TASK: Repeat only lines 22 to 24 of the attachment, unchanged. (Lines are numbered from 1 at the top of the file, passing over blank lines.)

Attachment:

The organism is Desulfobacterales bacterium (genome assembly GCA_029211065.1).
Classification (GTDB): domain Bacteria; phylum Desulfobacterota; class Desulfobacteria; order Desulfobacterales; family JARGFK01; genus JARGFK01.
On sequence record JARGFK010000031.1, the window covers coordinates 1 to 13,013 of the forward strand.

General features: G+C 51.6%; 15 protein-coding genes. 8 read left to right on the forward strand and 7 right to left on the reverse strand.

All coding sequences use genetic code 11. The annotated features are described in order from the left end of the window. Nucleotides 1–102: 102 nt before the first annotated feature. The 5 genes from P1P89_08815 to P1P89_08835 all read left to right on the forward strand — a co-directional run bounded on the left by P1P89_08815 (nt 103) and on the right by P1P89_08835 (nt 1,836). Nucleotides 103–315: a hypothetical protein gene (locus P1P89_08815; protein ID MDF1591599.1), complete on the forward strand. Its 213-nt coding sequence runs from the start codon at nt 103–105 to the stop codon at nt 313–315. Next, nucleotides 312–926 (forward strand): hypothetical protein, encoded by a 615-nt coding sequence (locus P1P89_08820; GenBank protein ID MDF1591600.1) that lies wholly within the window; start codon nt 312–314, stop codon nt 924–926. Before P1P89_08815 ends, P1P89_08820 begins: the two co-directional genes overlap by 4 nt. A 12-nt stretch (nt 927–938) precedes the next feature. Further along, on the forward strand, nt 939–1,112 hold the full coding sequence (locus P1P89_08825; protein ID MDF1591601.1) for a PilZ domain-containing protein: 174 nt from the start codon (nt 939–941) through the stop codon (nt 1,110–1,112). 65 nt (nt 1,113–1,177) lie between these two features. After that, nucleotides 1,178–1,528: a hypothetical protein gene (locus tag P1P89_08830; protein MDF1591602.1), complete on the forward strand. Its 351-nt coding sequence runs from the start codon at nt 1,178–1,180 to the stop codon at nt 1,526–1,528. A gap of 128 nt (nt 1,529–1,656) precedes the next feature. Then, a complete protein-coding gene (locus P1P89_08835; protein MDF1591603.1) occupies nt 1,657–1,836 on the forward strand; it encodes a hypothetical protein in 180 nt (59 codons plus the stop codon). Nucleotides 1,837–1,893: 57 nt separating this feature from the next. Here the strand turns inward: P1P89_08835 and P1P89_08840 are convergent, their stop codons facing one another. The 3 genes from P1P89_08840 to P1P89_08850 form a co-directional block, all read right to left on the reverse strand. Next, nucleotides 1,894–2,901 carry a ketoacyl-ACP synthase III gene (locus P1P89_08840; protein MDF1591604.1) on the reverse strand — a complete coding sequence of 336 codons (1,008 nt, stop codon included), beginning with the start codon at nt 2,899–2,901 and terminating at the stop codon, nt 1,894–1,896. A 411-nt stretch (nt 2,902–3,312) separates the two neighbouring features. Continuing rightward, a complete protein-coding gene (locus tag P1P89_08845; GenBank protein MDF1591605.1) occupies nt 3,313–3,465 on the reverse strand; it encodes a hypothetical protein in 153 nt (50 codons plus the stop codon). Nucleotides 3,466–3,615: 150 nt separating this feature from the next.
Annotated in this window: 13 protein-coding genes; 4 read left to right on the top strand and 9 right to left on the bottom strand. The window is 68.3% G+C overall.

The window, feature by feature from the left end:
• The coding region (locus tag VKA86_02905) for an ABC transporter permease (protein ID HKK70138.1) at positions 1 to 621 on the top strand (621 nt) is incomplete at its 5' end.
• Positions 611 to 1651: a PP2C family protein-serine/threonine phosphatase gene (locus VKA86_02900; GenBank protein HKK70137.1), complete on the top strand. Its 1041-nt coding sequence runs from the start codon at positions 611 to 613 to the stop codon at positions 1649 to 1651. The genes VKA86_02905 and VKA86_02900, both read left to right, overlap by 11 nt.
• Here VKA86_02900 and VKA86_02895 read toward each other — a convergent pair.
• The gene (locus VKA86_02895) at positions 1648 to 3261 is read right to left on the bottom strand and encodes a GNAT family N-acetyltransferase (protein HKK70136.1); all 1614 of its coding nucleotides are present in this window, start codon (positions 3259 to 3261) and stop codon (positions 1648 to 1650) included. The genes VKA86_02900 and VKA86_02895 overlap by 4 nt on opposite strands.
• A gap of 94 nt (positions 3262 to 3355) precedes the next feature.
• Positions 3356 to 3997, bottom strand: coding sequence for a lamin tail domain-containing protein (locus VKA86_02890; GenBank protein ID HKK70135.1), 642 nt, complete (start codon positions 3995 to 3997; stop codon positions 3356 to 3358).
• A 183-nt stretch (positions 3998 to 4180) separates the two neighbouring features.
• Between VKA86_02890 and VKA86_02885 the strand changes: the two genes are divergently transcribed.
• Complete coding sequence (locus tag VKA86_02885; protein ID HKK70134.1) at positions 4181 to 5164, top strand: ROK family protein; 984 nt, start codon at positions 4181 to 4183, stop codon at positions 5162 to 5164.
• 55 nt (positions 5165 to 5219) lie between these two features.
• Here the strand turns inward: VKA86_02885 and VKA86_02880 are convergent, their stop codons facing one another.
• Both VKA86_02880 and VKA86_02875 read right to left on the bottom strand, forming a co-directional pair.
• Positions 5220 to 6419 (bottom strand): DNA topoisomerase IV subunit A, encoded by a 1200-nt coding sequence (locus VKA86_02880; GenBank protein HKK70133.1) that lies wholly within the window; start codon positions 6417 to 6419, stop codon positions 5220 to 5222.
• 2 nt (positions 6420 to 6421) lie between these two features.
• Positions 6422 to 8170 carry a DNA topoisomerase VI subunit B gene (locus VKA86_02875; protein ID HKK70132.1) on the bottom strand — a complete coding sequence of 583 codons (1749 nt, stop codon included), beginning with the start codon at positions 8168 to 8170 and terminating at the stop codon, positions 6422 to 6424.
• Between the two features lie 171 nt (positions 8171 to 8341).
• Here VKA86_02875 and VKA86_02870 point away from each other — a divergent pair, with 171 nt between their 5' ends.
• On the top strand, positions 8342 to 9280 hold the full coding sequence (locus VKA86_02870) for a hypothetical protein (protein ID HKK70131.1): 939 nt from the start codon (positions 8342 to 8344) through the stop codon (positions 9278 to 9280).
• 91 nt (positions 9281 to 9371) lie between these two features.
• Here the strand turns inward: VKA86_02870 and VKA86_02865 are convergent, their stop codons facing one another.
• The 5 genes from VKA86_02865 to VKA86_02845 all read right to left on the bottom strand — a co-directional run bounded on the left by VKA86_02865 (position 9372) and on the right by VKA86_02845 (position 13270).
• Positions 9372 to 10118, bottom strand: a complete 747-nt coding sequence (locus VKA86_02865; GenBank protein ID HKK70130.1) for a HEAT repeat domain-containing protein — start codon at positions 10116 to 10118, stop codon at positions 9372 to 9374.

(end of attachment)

• Positions 6422 to 8170 carry a DNA topoisomerase VI subunit B gene (locus VKA86_02875; protein ID HKK70132.1) on the bottom strand — a complete coding sequence of 583 codons (1749 nt, stop codon included), beginning with the start codon at positions 8168 to 8170 and terminating at the stop codon, positions 6422 to 6424.
• Between the two features lie 171 nt (positions 8171 to 8341).
• Here VKA86_02875 and VKA86_02870 point away from each other — a divergent pair, with 171 nt between their 5' ends.